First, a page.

Explore ways to reduce board size and battery consumption in low-voltage H-bridge applications

Common challenges when designing motor drive systems for these applications include: meeting the need for durable, resilient, and safe motor operation; shrinking printed circuit board (PCB) space; and meeting various system requirements. When considering motor driver current consumption, special attention needs to be paid to: integrated circuit (IC) and necessary component board size; design simplicity, flexibility and scalability to meet the needs of multiple platform types.

In motor-driven building automation and grid infrastructure applications such as smart meters, smart locks, Internet Protocol (IP) webcams, and video doorbells, there are multiple approaches to designing low-voltage systems, as shown in Figure 1.

Common challenges when designing motor drive systems for these applications include: meeting the need for durable, resilient, and safe motor operation; shrinking printed circuit board (PCB) space; and meeting various system requirements. When considering motor driver current consumption, special attention needs to be paid to: integrated circuit (IC) and necessary component board size; design simplicity, flexibility and scalability to meet the needs of multiple platform types.

Reduce power consumption

For battery-operated and motor-driven systems such as smart locks, video doorbells, gas and water meters, a design focus is on reducing overall power consumption by keeping current consumption low when the motor is not actively being driven, so that consumers do not have to change batteries as often . If you are interested in the implementation of these applications, TI provides reference designs for IR cut filters for Electronic smart locks and IP network cameras.

Below we will compare two methods of reducing the power consumption of the H-bridge when not driving the motor using the following devices:

Discrete load switches between the battery and motor drive circuits to connect or remove power;

Devices such as TI’s DRV8210 have a dedicated low-power sleep mode with a typical sleep current of 37nA.

Compared to the first device, the second device reduces PCB space by up to 50% and removes power dissipating components when connecting the H-bridge power supply. See Figure 2.

Reduce PCB and Motor Drive Subsystem Size

Modern smart meters and other low-voltage motor drive applications are becoming more advanced, integrating sensing, wireless and wired communications, power management, and many other modules, as shown in Figure 3.

The sheer number of these modules means that it is imperative to ensure that subsystems such as motor drives and surrounding components use as little PCB space as possible. Figure 4 shows a commonly used discrete H-bridge implementation for driving a low-voltage brushed DC motor. However, this H-bridge does not have some necessary functions such as overcurrent protection, undervoltage lockout, thermal shutdown, and dead-time control, which requires additional firmware and hardware work.

Compared to discrete implementations, motor drivers such as the DRV8220, which are packaged in either 4mm2 or 1.92mm2, can reduce PCB space by 93% or more, as shown in Figure 5. Check out the technical document “Discrete or Integrated, Not That Risky” to learn more about how our motor drivers reduce board space and component count. Additionally, all TI brushed DC motor drivers, including the DRV8220, offer integrated dead-time control and protection against overtemperature, undervoltage lockout, and overcurrent events, reducing the need for additional components, further reducing PCB space.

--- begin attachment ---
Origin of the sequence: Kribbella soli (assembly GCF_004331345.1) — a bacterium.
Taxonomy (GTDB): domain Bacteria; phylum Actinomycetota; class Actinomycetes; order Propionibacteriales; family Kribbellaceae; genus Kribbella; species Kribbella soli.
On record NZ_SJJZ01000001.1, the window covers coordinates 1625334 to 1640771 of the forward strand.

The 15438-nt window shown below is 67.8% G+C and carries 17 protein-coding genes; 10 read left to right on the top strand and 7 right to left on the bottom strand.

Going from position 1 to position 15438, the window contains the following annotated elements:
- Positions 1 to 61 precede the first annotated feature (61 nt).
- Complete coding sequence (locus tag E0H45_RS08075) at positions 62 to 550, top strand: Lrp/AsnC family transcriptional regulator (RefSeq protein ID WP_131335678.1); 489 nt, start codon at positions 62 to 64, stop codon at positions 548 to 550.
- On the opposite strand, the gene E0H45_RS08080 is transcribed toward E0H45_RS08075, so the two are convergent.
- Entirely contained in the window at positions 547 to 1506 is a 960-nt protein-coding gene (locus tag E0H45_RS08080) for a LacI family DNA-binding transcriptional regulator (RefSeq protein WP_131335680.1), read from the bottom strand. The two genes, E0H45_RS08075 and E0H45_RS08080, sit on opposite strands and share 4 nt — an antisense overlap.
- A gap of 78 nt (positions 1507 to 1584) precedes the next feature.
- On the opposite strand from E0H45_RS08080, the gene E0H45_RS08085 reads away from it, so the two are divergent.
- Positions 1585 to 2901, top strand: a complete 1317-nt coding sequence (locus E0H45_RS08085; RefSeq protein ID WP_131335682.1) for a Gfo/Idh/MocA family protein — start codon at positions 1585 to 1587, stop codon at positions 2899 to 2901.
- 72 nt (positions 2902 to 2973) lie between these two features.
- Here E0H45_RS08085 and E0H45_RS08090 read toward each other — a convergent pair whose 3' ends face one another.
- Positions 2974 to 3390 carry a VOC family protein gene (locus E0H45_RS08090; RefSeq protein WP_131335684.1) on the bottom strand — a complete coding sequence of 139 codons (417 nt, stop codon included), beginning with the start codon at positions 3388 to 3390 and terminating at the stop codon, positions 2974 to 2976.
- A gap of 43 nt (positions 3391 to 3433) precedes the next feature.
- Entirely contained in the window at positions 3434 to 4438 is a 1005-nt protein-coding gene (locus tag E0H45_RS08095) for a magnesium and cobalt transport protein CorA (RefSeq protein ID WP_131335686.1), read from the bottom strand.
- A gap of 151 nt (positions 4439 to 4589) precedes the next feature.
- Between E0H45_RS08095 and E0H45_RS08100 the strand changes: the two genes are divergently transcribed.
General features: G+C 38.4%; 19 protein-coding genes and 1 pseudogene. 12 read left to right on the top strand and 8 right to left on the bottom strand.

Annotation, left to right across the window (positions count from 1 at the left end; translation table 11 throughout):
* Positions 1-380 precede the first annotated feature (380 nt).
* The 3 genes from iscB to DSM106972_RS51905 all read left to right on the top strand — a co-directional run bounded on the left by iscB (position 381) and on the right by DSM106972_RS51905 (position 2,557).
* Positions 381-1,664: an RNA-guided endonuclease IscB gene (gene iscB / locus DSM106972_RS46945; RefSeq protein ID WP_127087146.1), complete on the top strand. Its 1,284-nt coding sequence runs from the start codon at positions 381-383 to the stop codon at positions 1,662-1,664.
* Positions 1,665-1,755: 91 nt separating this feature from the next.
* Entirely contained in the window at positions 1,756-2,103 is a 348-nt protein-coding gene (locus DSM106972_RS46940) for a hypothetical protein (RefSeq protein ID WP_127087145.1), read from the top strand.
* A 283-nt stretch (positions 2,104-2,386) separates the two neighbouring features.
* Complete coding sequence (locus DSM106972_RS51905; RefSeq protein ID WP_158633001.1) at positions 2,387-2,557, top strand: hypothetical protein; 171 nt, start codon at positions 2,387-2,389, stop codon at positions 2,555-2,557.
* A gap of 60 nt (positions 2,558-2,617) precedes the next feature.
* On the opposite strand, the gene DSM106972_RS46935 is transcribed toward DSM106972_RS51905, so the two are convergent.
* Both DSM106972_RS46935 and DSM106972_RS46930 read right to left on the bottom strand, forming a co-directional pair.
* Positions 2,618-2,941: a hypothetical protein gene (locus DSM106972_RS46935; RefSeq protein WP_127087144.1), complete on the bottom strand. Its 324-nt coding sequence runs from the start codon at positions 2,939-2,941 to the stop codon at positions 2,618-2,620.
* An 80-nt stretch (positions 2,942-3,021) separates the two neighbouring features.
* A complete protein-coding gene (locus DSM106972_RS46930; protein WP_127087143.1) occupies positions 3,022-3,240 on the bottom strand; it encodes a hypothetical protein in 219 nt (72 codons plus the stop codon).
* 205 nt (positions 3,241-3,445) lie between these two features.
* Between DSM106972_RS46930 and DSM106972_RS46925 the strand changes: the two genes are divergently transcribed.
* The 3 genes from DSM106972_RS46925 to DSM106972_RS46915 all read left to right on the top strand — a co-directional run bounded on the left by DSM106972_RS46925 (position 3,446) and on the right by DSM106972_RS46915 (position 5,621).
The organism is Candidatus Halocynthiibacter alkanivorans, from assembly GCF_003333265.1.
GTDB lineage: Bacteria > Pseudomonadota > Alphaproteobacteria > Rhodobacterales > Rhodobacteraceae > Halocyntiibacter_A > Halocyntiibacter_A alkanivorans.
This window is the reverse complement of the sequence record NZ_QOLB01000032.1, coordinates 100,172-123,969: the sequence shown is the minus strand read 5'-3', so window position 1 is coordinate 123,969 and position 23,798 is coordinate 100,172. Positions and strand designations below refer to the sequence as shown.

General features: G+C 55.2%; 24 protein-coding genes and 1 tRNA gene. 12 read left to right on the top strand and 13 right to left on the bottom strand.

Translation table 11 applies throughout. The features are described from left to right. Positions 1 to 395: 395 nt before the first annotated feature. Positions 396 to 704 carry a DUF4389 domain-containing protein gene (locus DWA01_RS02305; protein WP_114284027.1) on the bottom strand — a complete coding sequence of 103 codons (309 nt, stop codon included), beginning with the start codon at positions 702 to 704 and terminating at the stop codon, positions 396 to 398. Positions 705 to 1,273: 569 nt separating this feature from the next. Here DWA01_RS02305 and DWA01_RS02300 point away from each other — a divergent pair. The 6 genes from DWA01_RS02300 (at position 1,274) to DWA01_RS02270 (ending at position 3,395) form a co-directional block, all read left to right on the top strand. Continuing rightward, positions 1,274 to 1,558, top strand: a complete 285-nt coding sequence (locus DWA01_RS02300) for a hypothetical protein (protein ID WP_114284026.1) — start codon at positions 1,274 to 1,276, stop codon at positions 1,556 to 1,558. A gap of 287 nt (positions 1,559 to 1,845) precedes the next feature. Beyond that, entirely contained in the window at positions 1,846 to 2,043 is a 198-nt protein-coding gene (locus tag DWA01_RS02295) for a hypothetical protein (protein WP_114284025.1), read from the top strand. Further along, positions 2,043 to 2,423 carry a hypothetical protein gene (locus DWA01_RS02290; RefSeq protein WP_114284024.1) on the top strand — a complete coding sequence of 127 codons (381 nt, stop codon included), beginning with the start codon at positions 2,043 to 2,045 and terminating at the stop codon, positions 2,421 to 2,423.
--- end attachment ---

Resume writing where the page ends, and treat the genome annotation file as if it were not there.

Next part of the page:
Design flexibility, simplicity, reusability and scalability

Many applications in building automation, grid infrastructure, and personal electronics have multiple platforms with different system requirements. Take, for example, a smart hygiene device company that designs soap dispensers, automatic toilets, tissue dispensers, and similar applications, as shown in Figure 6. These applications require different types of automated loads: bidirectional brushed DC motors for dispensing valves, lock-on solenoids for flush dosing valves, and unidirectional brushed DC motors for tissue dispensing.

Ideally, you could have a flexible solution for all of these scenarios, but it often takes a lot of time and effort to find discrete components or ICs that support pin compatibility across voltage and current ranges. Achieving this simplicity, scalability and interface flexibility enables the use of the same or similar drivers to drive different motors, relays, solenoids and other types of loads. In addition, the reusability of the design is also taken into account, resulting in a significant reduction in time-to-market. See Section 9 of the DRV8210 datasheet for more details on how the DRV8210 motor driver family can help achieve these benefits.

As described in this article, numerous low-voltage and battery-powered platforms in building automation and grid infrastructure applications require motor drives that are flexible, scalable, and easy to design. At the same time, these motor drive systems must provide a robust low-power sleep mode to maximize battery run time and occupy only a small area of ​​the PCB to leave enough space for other system components. Check out Low-Voltage H-Bridge Motor Drivers to learn more about how TI achieves the advantages of small size, low power consumption and design scalability.

The Links:   AT24CM01-XHD-T LQ9D03B

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